Disruptive Incrementalism and Human Change
A veteran staff has seen innovations come and go, often poorly implemented, disruptive and time consuming, and seldom sustained over time. They have little reason to get on board. Trust is built through doing, not talking: getting early wins and being responsive. Here is the strategy for change in the human dimension:
In working with the staff at my school, this meant building an easy consensus that the hated elementary grading system had to change. It included a narrative K report card, an effort-based 1-2 card, and traditional letter grades at 3rd through 5th. A clear pain point. Second was shrinking the change. Initially this initiative was not about mastery grading, portfolios, the language arts program, homework, etc. It was simply designing a new K-5 report card for better alignment, greater transparency for families, and more equity across grades and classrooms. Obtaining district permission was a huge trust-building first step. Calling out equity as a piece of the initial good-enough vision set the stage to later deepen the discussion of equity. And finally, there were bright spots to build on. The kindergarten team used a variety of performance assessment tools, a number of teachers had writing portfolios, and so on. My job was to highlight these and why they worked - building internal models rather than simply holding up easily dismissed external exemplars.
The next steps involved generating buy in via authentic engagement. This meant bringing those pioneer teachers together and exposing them to the relevant research and to their own classroom inquiry, building a design team focused on implementation not on vision. Each of them had a long history of pushing their own practice. Now they were working as a team encouraging each other and prototyping new grading practices, something I later came to call collaborative innovation. As they began fleshing out a new system and were provided the time and autonomy to experiment, others wanted to join - a process of demand pull.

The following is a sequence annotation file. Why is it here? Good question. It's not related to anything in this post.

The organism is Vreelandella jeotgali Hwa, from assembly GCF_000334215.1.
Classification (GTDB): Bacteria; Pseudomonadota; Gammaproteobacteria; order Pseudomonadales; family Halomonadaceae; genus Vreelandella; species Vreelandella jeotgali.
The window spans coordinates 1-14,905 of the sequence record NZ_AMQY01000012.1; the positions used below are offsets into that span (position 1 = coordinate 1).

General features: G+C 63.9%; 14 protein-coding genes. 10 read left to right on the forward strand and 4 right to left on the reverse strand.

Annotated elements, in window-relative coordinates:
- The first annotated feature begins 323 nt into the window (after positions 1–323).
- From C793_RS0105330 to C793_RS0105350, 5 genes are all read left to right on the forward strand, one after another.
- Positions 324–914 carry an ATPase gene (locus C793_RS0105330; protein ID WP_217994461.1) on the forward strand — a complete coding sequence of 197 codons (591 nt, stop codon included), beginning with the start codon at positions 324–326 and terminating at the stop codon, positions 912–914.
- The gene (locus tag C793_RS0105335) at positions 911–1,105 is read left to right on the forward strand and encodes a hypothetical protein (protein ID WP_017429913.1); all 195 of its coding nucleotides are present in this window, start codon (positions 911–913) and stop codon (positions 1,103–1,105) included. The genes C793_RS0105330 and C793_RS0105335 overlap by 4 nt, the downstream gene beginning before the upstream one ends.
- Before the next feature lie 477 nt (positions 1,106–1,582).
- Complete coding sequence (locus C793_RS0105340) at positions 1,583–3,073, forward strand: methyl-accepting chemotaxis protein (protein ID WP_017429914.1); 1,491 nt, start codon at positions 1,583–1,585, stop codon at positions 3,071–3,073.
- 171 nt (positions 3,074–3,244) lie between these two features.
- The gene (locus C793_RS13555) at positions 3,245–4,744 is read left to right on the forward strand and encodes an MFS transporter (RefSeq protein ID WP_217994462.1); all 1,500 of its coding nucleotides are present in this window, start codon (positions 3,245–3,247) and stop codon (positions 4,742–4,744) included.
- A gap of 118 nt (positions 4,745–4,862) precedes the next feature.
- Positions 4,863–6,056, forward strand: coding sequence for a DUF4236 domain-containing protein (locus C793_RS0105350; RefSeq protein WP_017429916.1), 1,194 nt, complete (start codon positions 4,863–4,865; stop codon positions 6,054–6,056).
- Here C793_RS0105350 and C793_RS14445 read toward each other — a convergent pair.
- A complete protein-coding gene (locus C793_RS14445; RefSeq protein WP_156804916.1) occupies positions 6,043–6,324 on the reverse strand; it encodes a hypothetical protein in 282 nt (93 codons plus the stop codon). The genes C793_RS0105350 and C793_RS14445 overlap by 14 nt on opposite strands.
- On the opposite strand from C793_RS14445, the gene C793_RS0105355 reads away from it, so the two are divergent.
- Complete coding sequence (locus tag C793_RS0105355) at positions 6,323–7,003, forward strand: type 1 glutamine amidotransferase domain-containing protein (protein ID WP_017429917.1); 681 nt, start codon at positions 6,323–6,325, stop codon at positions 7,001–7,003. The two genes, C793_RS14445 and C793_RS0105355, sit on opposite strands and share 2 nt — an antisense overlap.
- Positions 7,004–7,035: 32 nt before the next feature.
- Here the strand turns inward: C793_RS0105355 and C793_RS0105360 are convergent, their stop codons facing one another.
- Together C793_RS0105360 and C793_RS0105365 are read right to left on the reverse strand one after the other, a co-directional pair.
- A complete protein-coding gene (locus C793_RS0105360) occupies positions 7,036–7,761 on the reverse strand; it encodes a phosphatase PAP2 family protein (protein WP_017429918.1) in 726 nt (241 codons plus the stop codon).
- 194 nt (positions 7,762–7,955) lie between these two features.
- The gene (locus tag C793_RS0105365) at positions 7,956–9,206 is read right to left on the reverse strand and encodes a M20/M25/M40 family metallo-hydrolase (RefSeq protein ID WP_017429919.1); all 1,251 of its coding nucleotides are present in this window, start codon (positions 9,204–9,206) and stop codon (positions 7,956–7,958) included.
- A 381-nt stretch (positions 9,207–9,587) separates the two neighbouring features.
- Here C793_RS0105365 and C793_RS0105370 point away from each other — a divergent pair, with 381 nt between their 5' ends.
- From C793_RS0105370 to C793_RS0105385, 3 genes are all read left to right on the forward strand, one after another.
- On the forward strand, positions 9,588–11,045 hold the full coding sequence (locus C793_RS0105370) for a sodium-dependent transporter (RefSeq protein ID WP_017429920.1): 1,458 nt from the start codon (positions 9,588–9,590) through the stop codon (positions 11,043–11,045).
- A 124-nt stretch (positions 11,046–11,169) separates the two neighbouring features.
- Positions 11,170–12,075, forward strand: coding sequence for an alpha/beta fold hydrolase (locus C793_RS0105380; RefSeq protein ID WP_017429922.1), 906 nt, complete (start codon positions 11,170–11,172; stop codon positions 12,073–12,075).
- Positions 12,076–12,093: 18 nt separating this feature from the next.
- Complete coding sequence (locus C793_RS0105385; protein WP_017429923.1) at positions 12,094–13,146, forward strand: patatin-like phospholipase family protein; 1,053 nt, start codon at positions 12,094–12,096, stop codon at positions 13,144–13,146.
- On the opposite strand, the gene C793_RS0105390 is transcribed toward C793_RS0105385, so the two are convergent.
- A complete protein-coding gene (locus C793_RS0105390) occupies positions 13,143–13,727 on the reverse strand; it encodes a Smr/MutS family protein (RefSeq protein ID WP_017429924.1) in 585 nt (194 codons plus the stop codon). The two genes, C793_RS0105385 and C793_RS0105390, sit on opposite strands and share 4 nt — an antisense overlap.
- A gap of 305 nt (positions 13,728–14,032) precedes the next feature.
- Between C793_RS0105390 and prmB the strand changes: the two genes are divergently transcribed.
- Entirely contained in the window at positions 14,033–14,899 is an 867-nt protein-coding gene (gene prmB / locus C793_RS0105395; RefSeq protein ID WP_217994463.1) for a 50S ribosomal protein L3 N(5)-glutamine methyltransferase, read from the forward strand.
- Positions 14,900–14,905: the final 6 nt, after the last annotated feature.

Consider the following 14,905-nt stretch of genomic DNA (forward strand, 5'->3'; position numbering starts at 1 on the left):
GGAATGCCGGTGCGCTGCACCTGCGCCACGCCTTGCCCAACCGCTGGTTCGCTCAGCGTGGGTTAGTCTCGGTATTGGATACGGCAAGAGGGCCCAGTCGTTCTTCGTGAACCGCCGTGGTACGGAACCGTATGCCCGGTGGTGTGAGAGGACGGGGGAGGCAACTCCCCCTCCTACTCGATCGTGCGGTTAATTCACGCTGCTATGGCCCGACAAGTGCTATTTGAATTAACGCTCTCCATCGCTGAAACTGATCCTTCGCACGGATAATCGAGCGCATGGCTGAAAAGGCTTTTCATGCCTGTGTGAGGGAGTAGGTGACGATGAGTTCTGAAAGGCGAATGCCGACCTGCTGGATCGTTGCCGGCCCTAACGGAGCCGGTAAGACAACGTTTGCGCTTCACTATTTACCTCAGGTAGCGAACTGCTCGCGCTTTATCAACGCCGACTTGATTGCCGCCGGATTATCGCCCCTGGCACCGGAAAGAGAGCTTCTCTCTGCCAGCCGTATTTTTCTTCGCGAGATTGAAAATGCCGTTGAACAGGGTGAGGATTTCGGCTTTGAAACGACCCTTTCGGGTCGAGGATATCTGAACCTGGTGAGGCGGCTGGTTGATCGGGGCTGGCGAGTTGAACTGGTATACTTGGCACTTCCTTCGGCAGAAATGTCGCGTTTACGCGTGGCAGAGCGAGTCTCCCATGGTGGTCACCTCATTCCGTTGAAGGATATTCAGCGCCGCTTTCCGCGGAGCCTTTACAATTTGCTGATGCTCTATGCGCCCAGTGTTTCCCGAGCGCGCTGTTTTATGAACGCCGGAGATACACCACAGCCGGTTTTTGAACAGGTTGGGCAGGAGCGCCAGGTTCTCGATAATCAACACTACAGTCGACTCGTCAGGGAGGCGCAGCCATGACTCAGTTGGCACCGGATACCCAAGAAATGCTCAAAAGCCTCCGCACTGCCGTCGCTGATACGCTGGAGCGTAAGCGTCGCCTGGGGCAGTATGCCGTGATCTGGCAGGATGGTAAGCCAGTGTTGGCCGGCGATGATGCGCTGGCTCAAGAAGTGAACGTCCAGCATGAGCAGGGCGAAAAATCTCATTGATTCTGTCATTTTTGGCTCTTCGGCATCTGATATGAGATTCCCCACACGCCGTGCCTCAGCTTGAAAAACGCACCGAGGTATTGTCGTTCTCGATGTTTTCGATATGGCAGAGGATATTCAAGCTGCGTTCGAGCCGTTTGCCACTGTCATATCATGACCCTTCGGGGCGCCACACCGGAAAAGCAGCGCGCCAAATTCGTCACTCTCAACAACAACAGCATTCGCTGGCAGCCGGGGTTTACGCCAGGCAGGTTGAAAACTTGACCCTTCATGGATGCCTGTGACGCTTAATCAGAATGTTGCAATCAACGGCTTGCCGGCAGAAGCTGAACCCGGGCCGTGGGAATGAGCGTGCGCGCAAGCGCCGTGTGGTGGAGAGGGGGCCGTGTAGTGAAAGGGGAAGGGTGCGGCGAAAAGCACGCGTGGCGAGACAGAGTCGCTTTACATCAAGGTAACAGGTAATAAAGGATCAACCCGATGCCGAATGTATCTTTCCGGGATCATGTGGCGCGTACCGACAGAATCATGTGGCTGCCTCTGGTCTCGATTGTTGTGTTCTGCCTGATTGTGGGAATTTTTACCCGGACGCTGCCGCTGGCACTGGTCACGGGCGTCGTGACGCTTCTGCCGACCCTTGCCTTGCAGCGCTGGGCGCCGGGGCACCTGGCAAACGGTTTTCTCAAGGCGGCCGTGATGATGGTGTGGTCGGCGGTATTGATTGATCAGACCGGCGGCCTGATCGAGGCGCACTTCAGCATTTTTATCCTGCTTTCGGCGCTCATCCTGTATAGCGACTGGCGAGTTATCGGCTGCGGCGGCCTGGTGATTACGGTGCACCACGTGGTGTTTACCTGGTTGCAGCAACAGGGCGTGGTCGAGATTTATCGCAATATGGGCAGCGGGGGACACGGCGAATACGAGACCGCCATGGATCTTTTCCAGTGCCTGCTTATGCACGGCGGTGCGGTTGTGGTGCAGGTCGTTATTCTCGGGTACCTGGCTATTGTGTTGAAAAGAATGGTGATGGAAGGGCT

By the end of the year, the pioneer group had the skeleton of a new report card and a plan for building the grading systems to support it. Presented at a full-faculty meeting, everyone was invited to join in extensive, paid, summer work. Those who did not choose to come committed to abiding by whatever the group had put in place, knowing that it was a pilot that would be iterated over the following year and subsequent summer. This second more inclusive stage I have come to call collaborative iteration. We can make this work if we…..Over those first two years the fluid teams - sometimes by grade and sometimes focused on content areas or specific populations like special education or English Learners, expanded their sense of accountability from their own students to all students. In later years as the report card and assessment system, and the design team, grew to include all elementary schools in the district, the sense of responsibility also expanded. Teachers began to feel responsible for all students in the district.
Disruptive Incrementalism and Execution